On a beautiful day in July, Susan went for a routine mammogram. A former beauty queen, she spent more time on her hair and makeup that morning than she did considering the screening ahead. Her mammogram revealed very early-stage breast cancer. With a family history of cancer, she opted for a bilateral mastectomy, surgery to remove not only the diseased breast, but the healthy breast as well. “I just couldn’t live with fear,” Susan explained. “I don’t want to sound vain, but I didn’t want chemotherapy – I was upset about losing my hair.”
How ironic that the naked mole rat, a hairless, nontraditional beauty and Science magazine’s 2013 Vertebrate of the Year, might hold the key to understanding and conquering cancer.
The Cancer Epidemic
Cancer is a condition in which abnormal or damaged cells divide in an uncontrolled fashion, potentially invading local tissues or spreading elsewhere in the body through the blood and lymphatic systems. There are more than 100 different types of cancer, often categorized by the organ or cell type in which they start (“What is cancer?” 2014).
According to the American Cancer Society, in 2012, close to 14 million Americans had a history of cancer. It was predicted that in 2014, over 1.6 million new cancer cases would be diagnosed, not including many of the noninvasive cancers, like Susan’s, and over 500,000 people would die of cancer (“Cancer facts & figures,” 2014).
The Naked Mole Rat
An odd looking creature with prominent walrus-like teeth and a hairless wrinkled body, the naked mole rat begs the expression, “beauty is in the eye of the beholder.” Yet there is perhaps no animal more important to the study of cancer, leading many scientists to consider this uncomely creature in a whole new light.
The naked mole rat, or Heterocephalus glaber, has a very long life span, with some living as long as 32 years, but what makes it unique is its apparent resistance to developing cancer. By comparison, lab mice live around 4 years and often succumb to cancer (Callaway, 2013).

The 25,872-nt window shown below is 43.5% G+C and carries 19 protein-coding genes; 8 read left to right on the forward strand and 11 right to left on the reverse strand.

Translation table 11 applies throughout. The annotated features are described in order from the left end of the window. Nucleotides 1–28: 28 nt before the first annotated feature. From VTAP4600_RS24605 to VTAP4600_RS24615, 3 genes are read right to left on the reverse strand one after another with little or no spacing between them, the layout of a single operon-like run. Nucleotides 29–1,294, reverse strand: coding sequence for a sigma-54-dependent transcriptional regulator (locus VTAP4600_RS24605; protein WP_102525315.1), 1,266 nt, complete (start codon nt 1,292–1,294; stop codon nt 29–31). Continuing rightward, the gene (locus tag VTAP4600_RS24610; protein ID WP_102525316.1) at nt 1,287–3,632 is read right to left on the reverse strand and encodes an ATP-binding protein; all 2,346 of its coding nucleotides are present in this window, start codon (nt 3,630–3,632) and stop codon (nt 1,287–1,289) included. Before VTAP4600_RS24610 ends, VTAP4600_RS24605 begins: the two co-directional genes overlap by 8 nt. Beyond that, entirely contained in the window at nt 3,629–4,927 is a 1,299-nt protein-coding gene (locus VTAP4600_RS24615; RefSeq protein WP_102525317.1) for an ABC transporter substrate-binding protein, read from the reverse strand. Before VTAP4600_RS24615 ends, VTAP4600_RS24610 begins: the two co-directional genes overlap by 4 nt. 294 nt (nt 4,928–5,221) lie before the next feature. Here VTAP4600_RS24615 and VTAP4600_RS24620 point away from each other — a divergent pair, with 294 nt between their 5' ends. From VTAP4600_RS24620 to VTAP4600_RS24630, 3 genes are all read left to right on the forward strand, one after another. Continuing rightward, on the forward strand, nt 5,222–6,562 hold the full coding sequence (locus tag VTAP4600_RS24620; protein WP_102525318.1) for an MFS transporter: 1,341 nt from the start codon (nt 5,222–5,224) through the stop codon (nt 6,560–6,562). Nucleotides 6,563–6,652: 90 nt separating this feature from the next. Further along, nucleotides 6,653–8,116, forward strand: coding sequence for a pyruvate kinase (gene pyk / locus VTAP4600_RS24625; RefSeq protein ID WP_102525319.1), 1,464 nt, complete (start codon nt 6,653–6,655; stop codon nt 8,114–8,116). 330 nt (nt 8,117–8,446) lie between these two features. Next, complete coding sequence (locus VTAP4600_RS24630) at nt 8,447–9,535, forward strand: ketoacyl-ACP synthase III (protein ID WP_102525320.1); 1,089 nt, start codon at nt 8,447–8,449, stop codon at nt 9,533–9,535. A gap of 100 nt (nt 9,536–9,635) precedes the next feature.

In 2009, Andrei Seluanov and his team at the University of Rochester first described a process of tumor blockade called early contact inhibition that is present in the naked mole rat but not in any other mammalian species. This process might be part of this rat’s unique tumor busting superpower, effectively protecting it from the rapid cell growth and division that occurs with cancer (Seluanov, 2009).
Seluanov thinks the answer to “why?” may be sugar, the same molecule that gives the naked mole rat its wrinkled skin. It seems that the mole rat’s fibroblasts, cells found in connective tissue, contain lots of sugar. The sugar, called hyaluronic acid, is produced in long chains that wind around the cell and coat it, leaving tumor cells unable to grow. The next step in Seluanov’s research is to see if these long chain hyaluronic acids, when inserted into mice, also have a protective mechanism (Callaway, 2013).
The mole rat also has an extremely accurate process of building proteins with very few errors, which likely contributes to their longevity (Poppick, 2013). This process may be another cancer protective mechanism, and might explain why naked mole rats are able to live longer, healthier lives compared to other mammals.
By earning Science magazine’s coveted award, the naked mole rat has gained repute for more than its looks. This curious little mammal clearly possesses admirable qualities that are more than skin deep. As Susan, who is now cancer free, says, “I’m not fond of rodents, but I may feel differently if they help researchers conquer cancer. I only hope to see that in my lifetime.”
- Cancer is caused by the uncontrolled division and potential spread of abnormal cells.
- The naked mole rat, or Heterocephalus glaber, is a mammal with an extremely long life span and apparent resistance to developing cancer.
- Potential mechanisms for this cancer resistance may involve the production of long chains of hyaluronic acid that coat tumor cells and prevent their growth, as well as early contact inhibition, which interferes with tumor growth.
- Naked mole rats also make very few mistakes when synthesizing proteins which may contribute to their cancer resistance and longevity.
- Future research will attempt to further clarify these characteristics, and to artificially mimic them in other species.
Header Credit: “Naked Mole Rat” by Kevin McGee (Unedited). License: CC BY-NC-SA 2.0
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